St Martin

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St Martin

Location
Knebworth, North Hertfordshire District, Hertfordshire, England
Memorials 200 added (98% photographed)

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Extract from St Martin's Parish Church website:-
St Martin's Church is located in the centre of (new) Knebworth on the corner of St Martin's Road and London Road.

Until the 19th Century St Mary’s was the only place of worship in the village. In 1880 the Church of England began operating in New Knebworth, when a Mission Room was built in Gun Lane, and a new church, St Martin’s, was opened in 1915.

Knebworth Parochial Church Council (PCC) are fortunate to be the custodians of such a remarkable church building. St Martin’s church was designed by the eminent architect Sir Edwin Landseer Lutyens (1869 - 1944) and reflects his own idiosyncratic style. In the Hertfordshire volume (published in 1953) of his Penguin series on The Buildings of England, Professor Nicholas Pevsner calls St Martin’s ‘one of Lutyens’s most remarkable churches’.

In fact Lutyens designed very few religious buildings, fewer still were actually built and none of them was finished to his original designs. Best known are the two churches at Hampstead Garden Suburb (started c1909) and his aborted Liverpool Roman Catholic Cathedral. St Martin’s, Knebworth is chronologically between the Hampstead churches and Liverpool Cathedral and so has been seen as a part of the development process that led to the design of the Cathedral.

Work first began on St Martin’s church in April 1914 and it was consecrated by the Bishop of St Albans, Dr. Edgar Jacob, on November 12th, 1915. It was firmly laid down by the architect that only the best materials were to be used. Facing bricks and pantiles for the roof were to be specially made ‘at an approved yard’. Stonework was to be ‘of the best Portland stone’. Timber was to be ‘Memel, Dantzic or Riga sawn die square, sound and well seasoned, cut out perfectly ... Planks, deals and battens to be cut out or converted from yellow Christiana pine well seasoned’. The pillars are made from Portland stone, with the exception of the two Massive Doric columns that separate the transepts from the nave which have a brick core coated with cement which, like all the cement work in the building, was worked to resemble Portland stone.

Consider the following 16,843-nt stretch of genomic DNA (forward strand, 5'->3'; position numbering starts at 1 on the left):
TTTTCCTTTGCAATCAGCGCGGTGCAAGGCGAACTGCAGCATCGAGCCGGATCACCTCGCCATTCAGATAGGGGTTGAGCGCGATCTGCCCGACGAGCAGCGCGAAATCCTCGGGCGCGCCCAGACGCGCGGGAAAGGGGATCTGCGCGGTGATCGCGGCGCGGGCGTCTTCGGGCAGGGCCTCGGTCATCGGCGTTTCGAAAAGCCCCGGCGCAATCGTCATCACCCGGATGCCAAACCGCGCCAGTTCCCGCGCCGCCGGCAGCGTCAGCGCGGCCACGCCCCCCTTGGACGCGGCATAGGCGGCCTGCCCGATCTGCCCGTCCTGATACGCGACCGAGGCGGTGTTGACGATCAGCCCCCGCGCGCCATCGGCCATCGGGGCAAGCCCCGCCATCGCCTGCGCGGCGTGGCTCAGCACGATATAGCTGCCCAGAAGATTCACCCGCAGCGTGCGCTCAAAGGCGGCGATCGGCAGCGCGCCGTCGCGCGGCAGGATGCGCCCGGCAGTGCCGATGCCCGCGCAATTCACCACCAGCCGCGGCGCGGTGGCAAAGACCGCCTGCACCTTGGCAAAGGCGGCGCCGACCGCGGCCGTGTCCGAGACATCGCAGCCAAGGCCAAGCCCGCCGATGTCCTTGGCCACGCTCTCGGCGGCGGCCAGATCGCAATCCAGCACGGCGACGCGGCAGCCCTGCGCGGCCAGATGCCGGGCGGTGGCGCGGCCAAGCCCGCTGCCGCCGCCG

Apart from the Font and the small Portland stone pillars, which came ready turned from the Portland quarry, all the stonework was cut on the spot by a group of local stonemasons.

The builder was Mr William Derby of Knebworth. The special bricks and pantiles were made in his brickyard at Rabley Heath. Local builders were responsible for cutting the great 12” x 18” tie beams of the roof from the round and for cutting and fitting all the woodwork in the church including the panels of the roof, the ambos, choir stalls and the altar.

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GPS Coordinates: 51.86549, -0.18205

  • Added: 12 Oct 2016
  • Find A Grave Cemetery: #2624950